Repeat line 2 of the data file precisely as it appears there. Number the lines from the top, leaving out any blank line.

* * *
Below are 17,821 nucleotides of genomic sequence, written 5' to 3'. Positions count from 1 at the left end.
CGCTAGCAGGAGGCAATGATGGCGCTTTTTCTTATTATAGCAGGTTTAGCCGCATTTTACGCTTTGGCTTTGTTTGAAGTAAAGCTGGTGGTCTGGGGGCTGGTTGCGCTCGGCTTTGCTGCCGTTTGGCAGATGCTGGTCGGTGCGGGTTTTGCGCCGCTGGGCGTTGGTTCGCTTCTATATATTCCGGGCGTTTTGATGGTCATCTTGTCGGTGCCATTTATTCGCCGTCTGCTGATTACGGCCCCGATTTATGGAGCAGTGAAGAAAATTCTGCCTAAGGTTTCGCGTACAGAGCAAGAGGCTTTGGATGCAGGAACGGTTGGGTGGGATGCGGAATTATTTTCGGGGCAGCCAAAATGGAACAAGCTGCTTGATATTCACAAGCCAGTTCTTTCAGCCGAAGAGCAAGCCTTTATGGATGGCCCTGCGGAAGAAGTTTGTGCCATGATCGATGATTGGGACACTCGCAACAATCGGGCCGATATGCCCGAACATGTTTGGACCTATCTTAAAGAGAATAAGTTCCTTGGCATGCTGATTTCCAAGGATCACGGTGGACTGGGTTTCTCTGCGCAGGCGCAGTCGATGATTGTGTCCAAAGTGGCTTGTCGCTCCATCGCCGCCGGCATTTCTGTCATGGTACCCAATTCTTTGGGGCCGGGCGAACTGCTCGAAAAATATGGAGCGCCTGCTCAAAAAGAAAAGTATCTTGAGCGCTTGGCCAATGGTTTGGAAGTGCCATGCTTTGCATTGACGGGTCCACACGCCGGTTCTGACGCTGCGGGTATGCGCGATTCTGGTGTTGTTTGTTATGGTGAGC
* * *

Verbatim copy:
CGCTAGCAGGAGGCAATGATGGCGCTTTTTCTTATTATAGCAGGTTTAGCCGCATTTTACGCTTTGGCTTTGTTTGAAGTAAAGCTGGTGGTCTGGGGGCTGGTTGCGCTCGGCTTTGCTGCCGTTTGGCAGATGCTGGTCGGTGCGGGTTTTGCGCCGCTGGGCGTTGGTTCGCTTCTATATATTCCGGGCGTTTTGATGGTCATCTTGTCGGTGCCATTTATTCGCCGTCTGCTGATTACGGCCCCGATTTATGGAGCAGTGAAGAAAATTCTGCCTAAGGTTTCGCGTACAGAGCAAGAGGCTTTGGATGCAGGAACGGTTGGGTGGGATGCGGAATTATTTTCGGGGCAGCCAAAATGGAACAAGCTGCTTGATATTCACAAGCCAGTTCTTTCAGCCGAAGAGCAAGCCTTTATGGATGGCCCTGCGGAAGAAGTTTGTGCCATGATCGATGATTGGGACACTCGCAACAATCGGGCCGATATGCCCGAACATGTTTGGACCTATCTTAAAGAGAATAAGTTCCTTGGCATGCTGATTTCCAAGGATCACGGTGGACTGGGTTTCTCTGCGCAGGCGCAGTCGATGATTGTGTCCAAAGTGGCTTGTCGCTCCATCGCCGCCGGCATTTCTGTCATGGTACCCAATTCTTTGGGGCCGGGCGAACTGCTCGAAAAATATGGAGCGCCTGCTCAAAAAGAAAAGTATCTTGAGCGCTTGGCCAATGGTTTGGAAGTGCCATGCTTTGCATTGACGGGTCCACACGCCGGTTCTGACGCTGCGGGTATGCGCGATTCTGGTGTTGTTTGTTATGGTGAGC